Summary: Purpose: EEG recordings of spontaneous seizures should provide clues to epilepsy pathogenesis and pathology. We examined onset, propagation, and termination characteristics of spontaneous seizures recorded by intracranial EEG in temporal lobe (TL) epilepsy in relation to neuronal, glial, and synaptic changes in the same tissue.
Methods: All of our patients with intracranial EEG recordings of spontaneous TL seizure onset, subsequent TL resection, and quantitative pathologic analysis of resected tissue were included. Seizure parameters were mean time to initial propagation, mean total electrical duration, uniformity of seizure-onset distribution and location, and percentage of seizures with spiking onset per patient. Tissue was analyzed for glial and neuronal density in hippocampal fields and presence of sprouting. Outcome was classified as seizure free or not.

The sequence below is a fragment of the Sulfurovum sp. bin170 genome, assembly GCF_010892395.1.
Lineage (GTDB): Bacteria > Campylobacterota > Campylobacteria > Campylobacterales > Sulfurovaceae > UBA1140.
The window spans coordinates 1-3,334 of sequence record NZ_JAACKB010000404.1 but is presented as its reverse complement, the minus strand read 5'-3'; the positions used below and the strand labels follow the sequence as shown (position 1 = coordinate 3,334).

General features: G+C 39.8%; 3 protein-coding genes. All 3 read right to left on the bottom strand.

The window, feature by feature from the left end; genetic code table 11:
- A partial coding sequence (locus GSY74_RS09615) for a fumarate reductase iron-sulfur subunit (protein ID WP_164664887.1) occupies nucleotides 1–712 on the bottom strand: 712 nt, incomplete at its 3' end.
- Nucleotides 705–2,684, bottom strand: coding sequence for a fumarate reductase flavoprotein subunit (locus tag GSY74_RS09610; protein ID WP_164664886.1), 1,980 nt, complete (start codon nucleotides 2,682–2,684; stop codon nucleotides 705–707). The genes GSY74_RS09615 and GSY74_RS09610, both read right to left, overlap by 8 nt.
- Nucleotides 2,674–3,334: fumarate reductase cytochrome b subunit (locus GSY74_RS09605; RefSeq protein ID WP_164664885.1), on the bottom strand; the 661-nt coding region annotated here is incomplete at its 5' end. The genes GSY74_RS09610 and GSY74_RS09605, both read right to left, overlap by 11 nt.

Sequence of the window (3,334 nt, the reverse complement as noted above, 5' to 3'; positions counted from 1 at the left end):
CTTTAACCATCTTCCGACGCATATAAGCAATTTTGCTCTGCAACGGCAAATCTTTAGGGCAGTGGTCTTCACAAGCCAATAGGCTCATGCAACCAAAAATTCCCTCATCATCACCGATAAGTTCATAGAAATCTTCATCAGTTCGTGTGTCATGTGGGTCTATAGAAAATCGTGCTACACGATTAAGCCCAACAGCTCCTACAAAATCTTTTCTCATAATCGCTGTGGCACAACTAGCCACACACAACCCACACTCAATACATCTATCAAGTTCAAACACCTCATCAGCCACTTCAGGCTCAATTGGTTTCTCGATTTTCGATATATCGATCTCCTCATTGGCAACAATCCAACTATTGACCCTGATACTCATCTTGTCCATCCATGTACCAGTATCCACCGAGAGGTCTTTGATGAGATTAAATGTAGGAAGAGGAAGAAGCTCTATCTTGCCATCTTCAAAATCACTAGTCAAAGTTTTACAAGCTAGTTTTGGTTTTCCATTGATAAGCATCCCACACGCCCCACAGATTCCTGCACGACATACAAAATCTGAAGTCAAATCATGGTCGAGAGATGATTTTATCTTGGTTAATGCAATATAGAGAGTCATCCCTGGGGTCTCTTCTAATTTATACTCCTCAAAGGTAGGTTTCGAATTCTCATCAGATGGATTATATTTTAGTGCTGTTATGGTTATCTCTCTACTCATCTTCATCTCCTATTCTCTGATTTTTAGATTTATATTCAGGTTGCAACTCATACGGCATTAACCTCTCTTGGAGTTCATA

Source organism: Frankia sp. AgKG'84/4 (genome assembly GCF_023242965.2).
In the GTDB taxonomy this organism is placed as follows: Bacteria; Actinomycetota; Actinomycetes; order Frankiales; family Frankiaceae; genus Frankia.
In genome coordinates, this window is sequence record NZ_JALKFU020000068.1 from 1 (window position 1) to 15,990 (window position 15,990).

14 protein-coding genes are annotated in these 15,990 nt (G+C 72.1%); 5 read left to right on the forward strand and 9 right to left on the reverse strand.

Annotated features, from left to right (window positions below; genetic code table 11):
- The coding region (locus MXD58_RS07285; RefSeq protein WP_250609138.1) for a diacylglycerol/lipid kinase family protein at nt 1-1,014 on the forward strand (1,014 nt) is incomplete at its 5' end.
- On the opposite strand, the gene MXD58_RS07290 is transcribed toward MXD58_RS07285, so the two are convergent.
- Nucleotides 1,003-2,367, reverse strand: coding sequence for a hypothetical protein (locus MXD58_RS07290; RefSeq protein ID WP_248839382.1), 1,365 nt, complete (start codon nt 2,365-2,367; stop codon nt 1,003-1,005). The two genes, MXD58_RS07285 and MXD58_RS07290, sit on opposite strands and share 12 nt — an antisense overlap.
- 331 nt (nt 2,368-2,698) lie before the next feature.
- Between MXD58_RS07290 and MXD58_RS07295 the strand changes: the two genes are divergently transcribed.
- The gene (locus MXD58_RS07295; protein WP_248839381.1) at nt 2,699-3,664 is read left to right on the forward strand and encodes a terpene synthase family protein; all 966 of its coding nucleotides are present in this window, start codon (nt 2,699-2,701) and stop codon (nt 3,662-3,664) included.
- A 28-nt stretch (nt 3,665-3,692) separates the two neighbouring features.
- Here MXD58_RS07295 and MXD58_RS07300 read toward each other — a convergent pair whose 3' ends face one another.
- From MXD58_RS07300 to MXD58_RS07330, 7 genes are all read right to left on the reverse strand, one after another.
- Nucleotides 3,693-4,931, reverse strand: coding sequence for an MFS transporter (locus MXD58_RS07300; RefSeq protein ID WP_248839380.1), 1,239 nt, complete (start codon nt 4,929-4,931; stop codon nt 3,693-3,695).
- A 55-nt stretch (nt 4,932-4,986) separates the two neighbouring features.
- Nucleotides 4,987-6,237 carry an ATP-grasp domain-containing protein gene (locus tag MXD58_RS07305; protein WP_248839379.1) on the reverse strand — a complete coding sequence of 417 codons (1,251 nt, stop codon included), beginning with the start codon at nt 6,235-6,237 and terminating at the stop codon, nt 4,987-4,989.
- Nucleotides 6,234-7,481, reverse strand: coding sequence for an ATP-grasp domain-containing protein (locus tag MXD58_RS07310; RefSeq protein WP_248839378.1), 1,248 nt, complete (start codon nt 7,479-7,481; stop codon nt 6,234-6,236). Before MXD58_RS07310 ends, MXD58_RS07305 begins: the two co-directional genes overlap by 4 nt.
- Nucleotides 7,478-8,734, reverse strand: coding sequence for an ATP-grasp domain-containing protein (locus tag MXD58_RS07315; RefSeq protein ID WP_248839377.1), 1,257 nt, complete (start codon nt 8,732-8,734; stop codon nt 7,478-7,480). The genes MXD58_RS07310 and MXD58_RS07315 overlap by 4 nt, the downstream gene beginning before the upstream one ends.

Results: All seizures with onset in resected TL in 62 patients were analyzed. The percentage of each patient's seizures with spike onsets was significantly correlated with glial density in CA3 (p < 0.01). Initial propagation time was significantly and inversely correlated with neuronal density in CA4 (p < 0.02). Electrical seizure duration was significantly correlated with glial density in CA2 and CA3 (p < 0.02). Neuronal and glial density were significantly (and inversely) related to one another only in CA1 (p < 0.001). Outcome was most significantly related to uniform hippocampal seizure onset. Presence or absence of sprouting was not significantly related to outcome or any EEG measure.
Conclusions: These results suggest both glia and neurons exert independent influences on the expression of ictal discharges in seizures of medial TL onset. Glial density influenced interictal-ictal transition, whereas neuronal density influenced seizure propagation. These findings may have implications for pathogenesis.